Celebrating Slow Foods

December 27, 2013 No comments »
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In the midst of all of the holidays, there is a lot of eating and drinking.  We are roasting turkey and baking pumpkin pie to give thanks, frying latkes on Hanukkah, roasting ham for Christmas, baking cookies for Santa, and toasting to the New Years with Moscato.  But do we ever really celebrate the food itself?   What if we slowed down from all of this holiday festivity to celebrate a movement of food culture – that of slow food.  The slow foods movement, an alternative to fast food drive-thrus, is the concept of growing food locally and seasonally and preparing it to serve – moving food slowly from farm to plate… to mouth!  This is where you can sit down, enjoy what you are eating and nourishing your body with by knowing that it’s done good to the environment – a cause worth celebrating!

We celebrate slow foods by eating locally and there is a time and a place to do this! December 10th marked Terra Madre Day which is the international Slow Food Movement’s celebration of local food. The purpose of the event is to keep small-scale agriculture and sustainable food production alive and well and this is achieved by celebrating and tasting.

Last year, this day was celebrated worldwide in 130 countries with organized meetings, discussions, dinners, and farm visits so that people could recognize the importance of local food for the sustainability of our land.  This year, I celebrated locally in Temecula at a sponsored Terra Madre Day event.  The event was put on by Temecula Valley Slow Foods and hosted at Europa Village to invite the food communities together.  It brought together farmers, artisanal vendors, chefs, and hungry people like me to come experience what Temecula has to offer.

A few of Temecula Valley Wine Country’s farm-to-plate chefs featured heritage dishes to represent the area and Italian, French and Spanish cuisine – all made with locally sourced ingredients.  Curious what I tried? The tasting menu included tamari smoked pork belly, spaghetti squash with pomegranate mignonette, Basque-style country stew,  rabbit ragu with cured olives and soft polenta, squash bisque, eggplants, meatballs, and pappardelle con funghi…and for dessert, butterscotch crème brule.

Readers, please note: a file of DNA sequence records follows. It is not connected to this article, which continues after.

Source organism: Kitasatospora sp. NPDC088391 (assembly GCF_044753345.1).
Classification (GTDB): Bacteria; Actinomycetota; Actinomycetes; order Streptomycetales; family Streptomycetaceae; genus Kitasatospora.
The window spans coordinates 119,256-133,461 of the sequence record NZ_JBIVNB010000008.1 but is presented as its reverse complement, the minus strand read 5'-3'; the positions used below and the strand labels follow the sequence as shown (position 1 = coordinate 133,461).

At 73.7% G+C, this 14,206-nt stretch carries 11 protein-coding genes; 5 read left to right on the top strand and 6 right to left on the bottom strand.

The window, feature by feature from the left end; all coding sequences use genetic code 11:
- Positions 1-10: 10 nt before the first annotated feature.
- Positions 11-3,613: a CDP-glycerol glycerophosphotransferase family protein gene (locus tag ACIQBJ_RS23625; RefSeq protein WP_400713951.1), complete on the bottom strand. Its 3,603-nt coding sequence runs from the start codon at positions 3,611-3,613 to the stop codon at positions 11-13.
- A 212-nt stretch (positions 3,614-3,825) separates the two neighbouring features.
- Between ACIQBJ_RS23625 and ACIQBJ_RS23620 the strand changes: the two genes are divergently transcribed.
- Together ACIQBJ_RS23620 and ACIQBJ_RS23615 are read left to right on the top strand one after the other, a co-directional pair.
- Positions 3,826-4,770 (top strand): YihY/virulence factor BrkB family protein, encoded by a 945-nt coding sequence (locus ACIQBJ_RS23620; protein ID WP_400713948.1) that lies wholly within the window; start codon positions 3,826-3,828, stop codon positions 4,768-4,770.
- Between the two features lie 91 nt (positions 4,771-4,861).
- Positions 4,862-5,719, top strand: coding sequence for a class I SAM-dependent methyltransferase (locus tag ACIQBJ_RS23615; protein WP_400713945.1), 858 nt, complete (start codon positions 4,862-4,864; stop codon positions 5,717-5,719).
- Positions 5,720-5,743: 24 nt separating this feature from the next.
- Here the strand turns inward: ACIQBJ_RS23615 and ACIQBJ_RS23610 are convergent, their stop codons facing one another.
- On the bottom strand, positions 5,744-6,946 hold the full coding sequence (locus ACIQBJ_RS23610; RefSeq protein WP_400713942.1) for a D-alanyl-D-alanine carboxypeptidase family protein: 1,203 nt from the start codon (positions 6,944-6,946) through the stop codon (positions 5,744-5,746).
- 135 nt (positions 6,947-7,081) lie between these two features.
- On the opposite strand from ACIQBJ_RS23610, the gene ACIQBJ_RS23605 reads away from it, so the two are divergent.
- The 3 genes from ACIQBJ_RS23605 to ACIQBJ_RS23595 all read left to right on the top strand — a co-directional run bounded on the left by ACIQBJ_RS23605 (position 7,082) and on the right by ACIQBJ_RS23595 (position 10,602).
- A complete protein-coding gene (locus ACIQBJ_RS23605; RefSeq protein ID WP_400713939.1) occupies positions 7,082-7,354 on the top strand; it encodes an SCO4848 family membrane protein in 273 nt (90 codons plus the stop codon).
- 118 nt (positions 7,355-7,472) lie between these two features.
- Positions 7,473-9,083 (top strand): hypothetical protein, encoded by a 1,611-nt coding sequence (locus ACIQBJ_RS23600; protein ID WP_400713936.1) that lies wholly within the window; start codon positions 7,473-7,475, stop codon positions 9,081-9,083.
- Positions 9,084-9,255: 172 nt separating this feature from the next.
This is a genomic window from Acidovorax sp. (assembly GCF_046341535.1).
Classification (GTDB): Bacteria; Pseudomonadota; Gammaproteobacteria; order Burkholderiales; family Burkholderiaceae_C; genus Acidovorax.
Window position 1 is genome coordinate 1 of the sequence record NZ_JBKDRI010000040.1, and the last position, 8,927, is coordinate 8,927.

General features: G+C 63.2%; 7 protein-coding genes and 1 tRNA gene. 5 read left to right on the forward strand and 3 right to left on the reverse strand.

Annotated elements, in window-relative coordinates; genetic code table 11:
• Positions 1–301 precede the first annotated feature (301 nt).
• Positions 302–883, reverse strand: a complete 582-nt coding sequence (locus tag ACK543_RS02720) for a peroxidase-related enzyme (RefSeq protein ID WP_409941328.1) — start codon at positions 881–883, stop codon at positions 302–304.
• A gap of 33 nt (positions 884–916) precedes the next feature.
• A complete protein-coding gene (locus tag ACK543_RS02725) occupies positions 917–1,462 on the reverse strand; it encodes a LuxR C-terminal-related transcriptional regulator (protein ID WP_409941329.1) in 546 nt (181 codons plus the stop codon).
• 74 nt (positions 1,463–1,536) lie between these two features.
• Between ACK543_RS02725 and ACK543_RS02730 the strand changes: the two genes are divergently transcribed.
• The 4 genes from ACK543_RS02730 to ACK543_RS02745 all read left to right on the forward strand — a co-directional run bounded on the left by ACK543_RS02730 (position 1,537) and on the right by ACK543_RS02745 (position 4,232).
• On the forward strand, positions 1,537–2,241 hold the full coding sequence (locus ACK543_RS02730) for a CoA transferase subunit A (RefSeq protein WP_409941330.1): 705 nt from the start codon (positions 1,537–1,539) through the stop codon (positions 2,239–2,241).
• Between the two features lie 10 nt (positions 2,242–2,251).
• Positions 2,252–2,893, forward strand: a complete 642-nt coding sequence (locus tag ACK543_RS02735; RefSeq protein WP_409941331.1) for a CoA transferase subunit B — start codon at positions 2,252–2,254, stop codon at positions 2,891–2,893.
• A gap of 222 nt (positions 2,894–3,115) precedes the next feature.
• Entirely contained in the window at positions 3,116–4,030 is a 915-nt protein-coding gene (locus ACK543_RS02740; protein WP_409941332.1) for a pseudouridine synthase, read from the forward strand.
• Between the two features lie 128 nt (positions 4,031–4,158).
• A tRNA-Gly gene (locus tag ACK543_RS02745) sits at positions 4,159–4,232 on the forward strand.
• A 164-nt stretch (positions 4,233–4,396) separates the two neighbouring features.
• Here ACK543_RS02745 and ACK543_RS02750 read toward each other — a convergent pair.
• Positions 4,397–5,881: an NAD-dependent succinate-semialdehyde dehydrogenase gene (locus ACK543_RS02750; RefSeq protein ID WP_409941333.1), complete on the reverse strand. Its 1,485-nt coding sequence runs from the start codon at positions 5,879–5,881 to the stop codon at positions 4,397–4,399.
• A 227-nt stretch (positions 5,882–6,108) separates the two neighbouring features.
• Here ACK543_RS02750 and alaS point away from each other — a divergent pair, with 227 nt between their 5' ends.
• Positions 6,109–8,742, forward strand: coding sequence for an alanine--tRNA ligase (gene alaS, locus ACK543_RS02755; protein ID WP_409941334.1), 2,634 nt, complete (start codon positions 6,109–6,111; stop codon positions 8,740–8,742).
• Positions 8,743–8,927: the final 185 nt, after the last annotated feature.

Serving the goodies

This local food movement connects the chefs to the farmers.  With so many farms around the area, it was easy for these chefs to source their ingredients from places like Cooks Pigs Ranch, Sage Mountain Farms, and Mountain Meadow Mushrooms.  As a consumer, you could feel the connection that was there and also experience talking to them to learn about the growing of the food and preparation – it made my experience even that much more delicious!

The local food movement also branches out to support small businesses of all types.  The event invited local artists to share their products – lots of cute jewelry, pottery, and canned goods.  It was a great night to be out supporting the local community.

If you missed the event, there are still ways to celebrate and support the slow foods movement.  How about eating local?  The Restaurant at Ponte is a partner with this movement and would like to help you celebrate by bringing the farm to your plate.  Come try what we cook up with our local sources.  We source as locally as possible with our own tomatoes grown in a garden right outside of the kitchen’s doors for seasonal summer salads.  We then source produce, oils, and cheese from Connally Farms, poultry from Mary’s Free Range Chickens, and meats from Cedar River Farms.  We shop around to find the most sustainable source to bring them to the dishes we serve to you.

Our Restaurant takes the farm to table movement even further by practicing farm-to-table-to vineyard.  That means, we return materials back to the earth.  We do this by using a pulper machine to take organic food scraps left over from your plate and let them decompose and compost where they make nutrient rich soil.  Every week, about 50 pounds of this compost material is brought out to the vineyard where it will be applied annually as a cover crop.  This is a great cycle so don’t feel too bad if you don’t finish your vegetables.  See all of our restaurant’s green efforts here.

So while you celebrate the holidays enjoying all sorts of food, we hope you come celebrate slow foods and eat locally with us!  Book your celebration and come share what it means to you to be a part of the slow movement – I’m hungry to hear about it!

–Cameron Snyder


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